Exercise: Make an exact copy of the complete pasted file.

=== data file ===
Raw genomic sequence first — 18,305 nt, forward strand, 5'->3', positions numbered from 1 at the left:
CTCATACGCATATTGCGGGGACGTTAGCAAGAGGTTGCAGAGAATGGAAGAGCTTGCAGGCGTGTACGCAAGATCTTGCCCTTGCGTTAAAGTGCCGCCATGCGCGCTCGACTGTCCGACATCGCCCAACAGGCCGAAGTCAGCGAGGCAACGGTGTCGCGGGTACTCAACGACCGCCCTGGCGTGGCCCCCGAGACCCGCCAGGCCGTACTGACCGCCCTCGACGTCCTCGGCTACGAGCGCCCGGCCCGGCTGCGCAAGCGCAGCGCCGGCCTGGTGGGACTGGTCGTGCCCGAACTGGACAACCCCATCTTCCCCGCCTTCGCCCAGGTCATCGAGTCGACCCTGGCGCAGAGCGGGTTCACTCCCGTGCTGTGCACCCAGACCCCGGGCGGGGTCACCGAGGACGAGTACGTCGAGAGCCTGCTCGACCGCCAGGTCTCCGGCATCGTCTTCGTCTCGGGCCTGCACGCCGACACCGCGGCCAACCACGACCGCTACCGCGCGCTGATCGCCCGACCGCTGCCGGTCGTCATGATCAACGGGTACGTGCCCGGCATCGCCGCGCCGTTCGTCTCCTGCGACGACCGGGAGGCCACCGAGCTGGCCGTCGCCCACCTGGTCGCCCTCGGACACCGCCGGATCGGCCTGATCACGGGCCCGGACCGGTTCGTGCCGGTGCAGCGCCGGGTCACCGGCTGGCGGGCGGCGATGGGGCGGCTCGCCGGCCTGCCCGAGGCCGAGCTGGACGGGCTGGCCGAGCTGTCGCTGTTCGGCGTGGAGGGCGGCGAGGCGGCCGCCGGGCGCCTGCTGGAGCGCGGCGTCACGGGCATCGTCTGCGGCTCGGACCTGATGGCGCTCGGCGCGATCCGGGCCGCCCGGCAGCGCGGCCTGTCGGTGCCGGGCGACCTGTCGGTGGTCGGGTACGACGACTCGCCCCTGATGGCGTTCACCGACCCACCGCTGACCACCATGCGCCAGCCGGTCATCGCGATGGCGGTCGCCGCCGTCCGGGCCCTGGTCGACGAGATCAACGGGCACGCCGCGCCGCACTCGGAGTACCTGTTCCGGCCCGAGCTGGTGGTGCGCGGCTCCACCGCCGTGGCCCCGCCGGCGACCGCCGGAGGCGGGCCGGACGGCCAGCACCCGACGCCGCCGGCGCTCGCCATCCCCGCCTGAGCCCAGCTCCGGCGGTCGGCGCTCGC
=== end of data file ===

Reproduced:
Raw genomic sequence first — 18,305 nt, forward strand, 5'->3', positions numbered from 1 at the left:
CTCATACGCATATTGCGGGGACGTTAGCAAGAGGTTGCAGAGAATGGAAGAGCTTGCAGGCGTGTACGCAAGATCTTGCCCTTGCGTTAAAGTGCCGCCATGCGCGCTCGACTGTCCGACATCGCCCAACAGGCCGAAGTCAGCGAGGCAACGGTGTCGCGGGTACTCAACGACCGCCCTGGCGTGGCCCCCGAGACCCGCCAGGCCGTACTGACCGCCCTCGACGTCCTCGGCTACGAGCGCCCGGCCCGGCTGCGCAAGCGCAGCGCCGGCCTGGTGGGACTGGTCGTGCCCGAACTGGACAACCCCATCTTCCCCGCCTTCGCCCAGGTCATCGAGTCGACCCTGGCGCAGAGCGGGTTCACTCCCGTGCTGTGCACCCAGACCCCGGGCGGGGTCACCGAGGACGAGTACGTCGAGAGCCTGCTCGACCGCCAGGTCTCCGGCATCGTCTTCGTCTCGGGCCTGCACGCCGACACCGCGGCCAACCACGACCGCTACCGCGCGCTGATCGCCCGACCGCTGCCGGTCGTCATGATCAACGGGTACGTGCCCGGCATCGCCGCGCCGTTCGTCTCCTGCGACGACCGGGAGGCCACCGAGCTGGCCGTCGCCCACCTGGTCGCCCTCGGACACCGCCGGATCGGCCTGATCACGGGCCCGGACCGGTTCGTGCCGGTGCAGCGCCGGGTCACCGGCTGGCGGGCGGCGATGGGGCGGCTCGCCGGCCTGCCCGAGGCCGAGCTGGACGGGCTGGCCGAGCTGTCGCTGTTCGGCGTGGAGGGCGGCGAGGCGGCCGCCGGGCGCCTGCTGGAGCGCGGCGTCACGGGCATCGTCTGCGGCTCGGACCTGATGGCGCTCGGCGCGATCCGGGCCGCCCGGCAGCGCGGCCTGTCGGTGCCGGGCGACCTGTCGGTGGTCGGGTACGACGACTCGCCCCTGATGGCGTTCACCGACCCACCGCTGACCACCATGCGCCAGCCGGTCATCGCGATGGCGGTCGCCGCCGTCCGGGCCCTGGTCGACGAGATCAACGGGCACGCCGCGCCGCACTCGGAGTACCTGTTCCGGCCCGAGCTGGTGGTGCGCGGCTCCACCGCCGTGGCCCCGCCGGCGACCGCCGGAGGCGGGCCGGACGGCCAGCACCCGACGCCGCCGGCGCTCGCCATCCCCGCCTGAGCCCAGCTCCGGCGGTCGGCGCTCGC